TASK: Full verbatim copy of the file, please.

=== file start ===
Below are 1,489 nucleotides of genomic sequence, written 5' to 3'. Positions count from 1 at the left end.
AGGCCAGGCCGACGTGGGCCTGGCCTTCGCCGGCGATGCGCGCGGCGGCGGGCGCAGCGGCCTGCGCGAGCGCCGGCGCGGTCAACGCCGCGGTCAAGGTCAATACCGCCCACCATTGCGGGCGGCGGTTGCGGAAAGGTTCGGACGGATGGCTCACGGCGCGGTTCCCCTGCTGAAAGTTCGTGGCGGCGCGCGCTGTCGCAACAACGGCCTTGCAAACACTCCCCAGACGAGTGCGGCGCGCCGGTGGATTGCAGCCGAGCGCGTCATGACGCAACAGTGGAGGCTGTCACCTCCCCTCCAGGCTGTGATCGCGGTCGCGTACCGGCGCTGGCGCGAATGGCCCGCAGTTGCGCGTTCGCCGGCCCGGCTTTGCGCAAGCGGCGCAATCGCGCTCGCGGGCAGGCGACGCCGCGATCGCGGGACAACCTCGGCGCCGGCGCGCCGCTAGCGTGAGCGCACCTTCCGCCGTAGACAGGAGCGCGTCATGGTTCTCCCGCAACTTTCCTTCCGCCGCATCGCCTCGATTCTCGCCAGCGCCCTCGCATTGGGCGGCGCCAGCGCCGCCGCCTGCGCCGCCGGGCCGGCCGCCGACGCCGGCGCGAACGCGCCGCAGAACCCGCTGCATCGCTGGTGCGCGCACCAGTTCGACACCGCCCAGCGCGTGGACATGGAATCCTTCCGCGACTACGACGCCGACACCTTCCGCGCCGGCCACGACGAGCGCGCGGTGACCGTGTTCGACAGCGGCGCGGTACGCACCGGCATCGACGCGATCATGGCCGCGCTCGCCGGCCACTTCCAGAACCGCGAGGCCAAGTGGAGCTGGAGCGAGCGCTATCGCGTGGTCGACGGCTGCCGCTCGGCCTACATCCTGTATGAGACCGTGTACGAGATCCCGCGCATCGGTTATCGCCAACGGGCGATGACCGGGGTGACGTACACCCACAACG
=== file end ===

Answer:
Below are 1,489 nucleotides of genomic sequence, written 5' to 3'. Positions count from 1 at the left end.
AGGCCAGGCCGACGTGGGCCTGGCCTTCGCCGGCGATGCGCGCGGCGGCGGGCGCAGCGGCCTGCGCGAGCGCCGGCGCGGTCAACGCCGCGGTCAAGGTCAATACCGCCCACCATTGCGGGCGGCGGTTGCGGAAAGGTTCGGACGGATGGCTCACGGCGCGGTTCCCCTGCTGAAAGTTCGTGGCGGCGCGCGCTGTCGCAACAACGGCCTTGCAAACACTCCCCAGACGAGTGCGGCGCGCCGGTGGATTGCAGCCGAGCGCGTCATGACGCAACAGTGGAGGCTGTCACCTCCCCTCCAGGCTGTGATCGCGGTCGCGTACCGGCGCTGGCGCGAATGGCCCGCAGTTGCGCGTTCGCCGGCCCGGCTTTGCGCAAGCGGCGCAATCGCGCTCGCGGGCAGGCGACGCCGCGATCGCGGGACAACCTCGGCGCCGGCGCGCCGCTAGCGTGAGCGCACCTTCCGCCGTAGACAGGAGCGCGTCATGGTTCTCCCGCAACTTTCCTTCCGCCGCATCGCCTCGATTCTCGCCAGCGCCCTCGCATTGGGCGGCGCCAGCGCCGCCGCCTGCGCCGCCGGGCCGGCCGCCGACGCCGGCGCGAACGCGCCGCAGAACCCGCTGCATCGCTGGTGCGCGCACCAGTTCGACACCGCCCAGCGCGTGGACATGGAATCCTTCCGCGACTACGACGCCGACACCTTCCGCGCCGGCCACGACGAGCGCGCGGTGACCGTGTTCGACAGCGGCGCGGTACGCACCGGCATCGACGCGATCATGGCCGCGCTCGCCGGCCACTTCCAGAACCGCGAGGCCAAGTGGAGCTGGAGCGAGCGCTATCGCGTGGTCGACGGCTGCCGCTCGGCCTACATCCTGTATGAGACCGTGTACGAGATCCCGCGCATCGGTTATCGCCAACGGGCGATGACCGGGGTGACGTACACCCACAACG